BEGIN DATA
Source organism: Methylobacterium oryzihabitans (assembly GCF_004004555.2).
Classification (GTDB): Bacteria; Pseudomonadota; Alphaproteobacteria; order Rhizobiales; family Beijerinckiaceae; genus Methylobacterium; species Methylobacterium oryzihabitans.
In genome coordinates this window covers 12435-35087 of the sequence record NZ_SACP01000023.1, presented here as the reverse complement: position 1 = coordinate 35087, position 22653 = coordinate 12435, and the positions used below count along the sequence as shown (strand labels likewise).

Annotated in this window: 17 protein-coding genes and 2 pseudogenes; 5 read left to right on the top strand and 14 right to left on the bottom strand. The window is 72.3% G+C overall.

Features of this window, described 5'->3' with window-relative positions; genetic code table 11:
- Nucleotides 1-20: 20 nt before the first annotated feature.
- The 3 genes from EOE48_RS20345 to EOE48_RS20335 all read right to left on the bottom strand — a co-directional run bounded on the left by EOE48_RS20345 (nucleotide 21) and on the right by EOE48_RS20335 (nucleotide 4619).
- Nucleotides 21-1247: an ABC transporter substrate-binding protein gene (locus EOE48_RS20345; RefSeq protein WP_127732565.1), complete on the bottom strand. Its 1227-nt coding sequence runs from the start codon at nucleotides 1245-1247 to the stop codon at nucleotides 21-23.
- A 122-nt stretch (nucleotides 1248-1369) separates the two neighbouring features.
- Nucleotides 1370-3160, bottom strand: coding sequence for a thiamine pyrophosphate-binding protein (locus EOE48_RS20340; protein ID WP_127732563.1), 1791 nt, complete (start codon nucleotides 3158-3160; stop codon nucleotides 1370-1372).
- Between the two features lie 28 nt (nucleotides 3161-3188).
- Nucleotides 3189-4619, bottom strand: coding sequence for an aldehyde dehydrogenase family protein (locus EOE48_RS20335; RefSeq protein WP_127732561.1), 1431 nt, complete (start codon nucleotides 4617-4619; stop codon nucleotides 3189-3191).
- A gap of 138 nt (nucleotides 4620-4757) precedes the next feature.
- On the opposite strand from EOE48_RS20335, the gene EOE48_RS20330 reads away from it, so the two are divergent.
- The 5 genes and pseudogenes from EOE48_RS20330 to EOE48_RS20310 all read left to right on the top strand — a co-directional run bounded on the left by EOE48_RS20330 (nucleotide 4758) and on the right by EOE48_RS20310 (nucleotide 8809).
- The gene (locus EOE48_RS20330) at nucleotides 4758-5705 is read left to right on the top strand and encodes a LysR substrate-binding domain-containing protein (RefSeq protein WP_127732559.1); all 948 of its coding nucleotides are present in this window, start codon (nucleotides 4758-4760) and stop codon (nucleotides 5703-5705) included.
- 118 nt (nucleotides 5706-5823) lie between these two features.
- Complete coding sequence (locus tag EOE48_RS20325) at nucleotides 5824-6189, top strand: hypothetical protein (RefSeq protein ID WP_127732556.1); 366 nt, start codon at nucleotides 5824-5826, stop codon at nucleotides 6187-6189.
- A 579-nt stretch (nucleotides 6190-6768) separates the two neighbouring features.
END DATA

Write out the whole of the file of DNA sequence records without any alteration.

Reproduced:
Source organism: Methylobacterium oryzihabitans (assembly GCF_004004555.2).
Classification (GTDB): Bacteria; Pseudomonadota; Alphaproteobacteria; order Rhizobiales; family Beijerinckiaceae; genus Methylobacterium; species Methylobacterium oryzihabitans.
In genome coordinates this window covers 12435-35087 of the sequence record NZ_SACP01000023.1, presented here as the reverse complement: position 1 = coordinate 35087, position 22653 = coordinate 12435, and the positions used below count along the sequence as shown (strand labels likewise).

Annotated in this window: 17 protein-coding genes and 2 pseudogenes; 5 read left to right on the top strand and 14 right to left on the bottom strand. The window is 72.3% G+C overall.

Features of this window, described 5'->3' with window-relative positions; genetic code table 11:
- Nucleotides 1-20: 20 nt before the first annotated feature.
- The 3 genes from EOE48_RS20345 to EOE48_RS20335 all read right to left on the bottom strand — a co-directional run bounded on the left by EOE48_RS20345 (nucleotide 21) and on the right by EOE48_RS20335 (nucleotide 4619).
- Nucleotides 21-1247: an ABC transporter substrate-binding protein gene (locus EOE48_RS20345; RefSeq protein WP_127732565.1), complete on the bottom strand. Its 1227-nt coding sequence runs from the start codon at nucleotides 1245-1247 to the stop codon at nucleotides 21-23.
- A 122-nt stretch (nucleotides 1248-1369) separates the two neighbouring features.
- Nucleotides 1370-3160, bottom strand: coding sequence for a thiamine pyrophosphate-binding protein (locus EOE48_RS20340; protein ID WP_127732563.1), 1791 nt, complete (start codon nucleotides 3158-3160; stop codon nucleotides 1370-1372).
- Between the two features lie 28 nt (nucleotides 3161-3188).
- Nucleotides 3189-4619, bottom strand: coding sequence for an aldehyde dehydrogenase family protein (locus EOE48_RS20335; RefSeq protein WP_127732561.1), 1431 nt, complete (start codon nucleotides 4617-4619; stop codon nucleotides 3189-3191).
- A gap of 138 nt (nucleotides 4620-4757) precedes the next feature.
- On the opposite strand from EOE48_RS20335, the gene EOE48_RS20330 reads away from it, so the two are divergent.
- The 5 genes and pseudogenes from EOE48_RS20330 to EOE48_RS20310 all read left to right on the top strand — a co-directional run bounded on the left by EOE48_RS20330 (nucleotide 4758) and on the right by EOE48_RS20310 (nucleotide 8809).
- The gene (locus EOE48_RS20330) at nucleotides 4758-5705 is read left to right on the top strand and encodes a LysR substrate-binding domain-containing protein (RefSeq protein WP_127732559.1); all 948 of its coding nucleotides are present in this window, start codon (nucleotides 4758-4760) and stop codon (nucleotides 5703-5705) included.
- 118 nt (nucleotides 5706-5823) lie between these two features.
- Complete coding sequence (locus tag EOE48_RS20325) at nucleotides 5824-6189, top strand: hypothetical protein (RefSeq protein ID WP_127732556.1); 366 nt, start codon at nucleotides 5824-5826, stop codon at nucleotides 6187-6189.
- A 579-nt stretch (nucleotides 6190-6768) separates the two neighbouring features.